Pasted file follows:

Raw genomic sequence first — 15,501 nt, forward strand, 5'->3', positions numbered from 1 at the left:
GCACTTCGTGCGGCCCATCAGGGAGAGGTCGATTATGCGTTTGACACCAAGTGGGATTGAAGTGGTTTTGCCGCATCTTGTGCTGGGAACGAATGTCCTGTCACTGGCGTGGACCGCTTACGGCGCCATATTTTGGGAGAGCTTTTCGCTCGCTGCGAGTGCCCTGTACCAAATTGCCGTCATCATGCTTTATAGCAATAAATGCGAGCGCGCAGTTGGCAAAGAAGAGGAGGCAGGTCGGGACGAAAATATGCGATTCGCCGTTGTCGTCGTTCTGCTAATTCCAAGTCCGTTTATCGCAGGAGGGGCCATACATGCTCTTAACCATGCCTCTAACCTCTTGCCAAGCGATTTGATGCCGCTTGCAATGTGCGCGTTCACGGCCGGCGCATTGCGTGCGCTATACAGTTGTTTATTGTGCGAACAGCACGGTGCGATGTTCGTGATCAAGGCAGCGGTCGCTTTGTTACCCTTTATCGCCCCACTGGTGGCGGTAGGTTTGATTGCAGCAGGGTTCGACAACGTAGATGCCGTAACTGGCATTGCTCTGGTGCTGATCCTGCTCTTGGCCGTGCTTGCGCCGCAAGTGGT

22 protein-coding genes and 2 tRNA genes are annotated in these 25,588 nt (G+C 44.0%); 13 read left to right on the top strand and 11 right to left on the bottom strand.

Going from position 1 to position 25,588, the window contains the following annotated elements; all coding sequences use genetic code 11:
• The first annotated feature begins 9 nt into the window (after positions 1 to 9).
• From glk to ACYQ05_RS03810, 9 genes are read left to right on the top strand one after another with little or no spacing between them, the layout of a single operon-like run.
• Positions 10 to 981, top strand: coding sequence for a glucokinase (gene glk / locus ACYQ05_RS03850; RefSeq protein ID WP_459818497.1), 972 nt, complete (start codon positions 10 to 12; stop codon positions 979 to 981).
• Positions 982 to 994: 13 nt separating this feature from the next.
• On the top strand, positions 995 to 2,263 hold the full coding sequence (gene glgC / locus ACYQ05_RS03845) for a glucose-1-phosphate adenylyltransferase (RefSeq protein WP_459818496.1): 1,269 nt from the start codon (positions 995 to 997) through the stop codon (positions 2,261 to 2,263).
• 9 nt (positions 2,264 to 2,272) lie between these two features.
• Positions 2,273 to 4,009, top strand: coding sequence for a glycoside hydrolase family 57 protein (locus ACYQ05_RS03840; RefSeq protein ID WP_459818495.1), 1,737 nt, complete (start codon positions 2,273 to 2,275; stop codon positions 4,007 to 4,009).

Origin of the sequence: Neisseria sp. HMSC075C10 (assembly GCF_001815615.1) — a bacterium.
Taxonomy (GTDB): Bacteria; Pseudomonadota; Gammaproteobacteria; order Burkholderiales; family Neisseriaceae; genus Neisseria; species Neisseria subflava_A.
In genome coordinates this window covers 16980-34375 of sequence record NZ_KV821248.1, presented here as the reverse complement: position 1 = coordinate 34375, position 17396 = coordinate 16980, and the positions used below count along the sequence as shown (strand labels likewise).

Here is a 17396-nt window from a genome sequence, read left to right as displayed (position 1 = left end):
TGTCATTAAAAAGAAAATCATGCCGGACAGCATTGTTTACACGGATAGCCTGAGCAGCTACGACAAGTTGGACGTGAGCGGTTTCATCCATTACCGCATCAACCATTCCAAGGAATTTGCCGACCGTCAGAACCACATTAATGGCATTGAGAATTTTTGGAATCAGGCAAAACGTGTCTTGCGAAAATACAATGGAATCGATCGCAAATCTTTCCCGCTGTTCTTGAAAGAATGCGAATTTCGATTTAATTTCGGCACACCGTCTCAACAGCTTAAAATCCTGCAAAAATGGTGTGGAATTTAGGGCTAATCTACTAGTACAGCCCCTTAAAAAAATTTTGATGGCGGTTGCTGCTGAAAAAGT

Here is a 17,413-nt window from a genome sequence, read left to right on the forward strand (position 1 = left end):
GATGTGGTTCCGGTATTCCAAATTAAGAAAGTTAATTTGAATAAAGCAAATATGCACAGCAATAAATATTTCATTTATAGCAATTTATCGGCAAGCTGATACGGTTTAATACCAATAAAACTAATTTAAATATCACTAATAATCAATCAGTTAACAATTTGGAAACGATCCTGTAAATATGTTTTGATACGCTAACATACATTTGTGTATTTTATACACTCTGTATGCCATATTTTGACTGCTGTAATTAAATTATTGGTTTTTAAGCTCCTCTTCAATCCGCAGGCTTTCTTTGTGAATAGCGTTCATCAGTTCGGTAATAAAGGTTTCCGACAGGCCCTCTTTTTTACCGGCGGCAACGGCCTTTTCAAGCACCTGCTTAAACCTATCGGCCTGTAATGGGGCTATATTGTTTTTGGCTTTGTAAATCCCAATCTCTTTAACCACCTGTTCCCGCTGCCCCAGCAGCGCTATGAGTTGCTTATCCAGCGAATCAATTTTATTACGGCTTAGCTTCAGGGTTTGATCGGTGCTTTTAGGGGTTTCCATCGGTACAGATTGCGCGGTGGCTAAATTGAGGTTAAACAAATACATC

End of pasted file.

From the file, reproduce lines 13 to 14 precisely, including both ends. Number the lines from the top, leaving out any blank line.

Taxonomy (GTDB): Bacteria; Pseudomonadota; Gammaproteobacteria; order Burkholderiales; family Neisseriaceae; genus Neisseria; species Neisseria subflava_A.
In genome coordinates this window covers 16980-34375 of sequence record NZ_KV821248.1, presented here as the reverse complement: position 1 = coordinate 34375, position 17396 = coordinate 16980, and the positions used below count along the sequence as shown (strand labels likewise).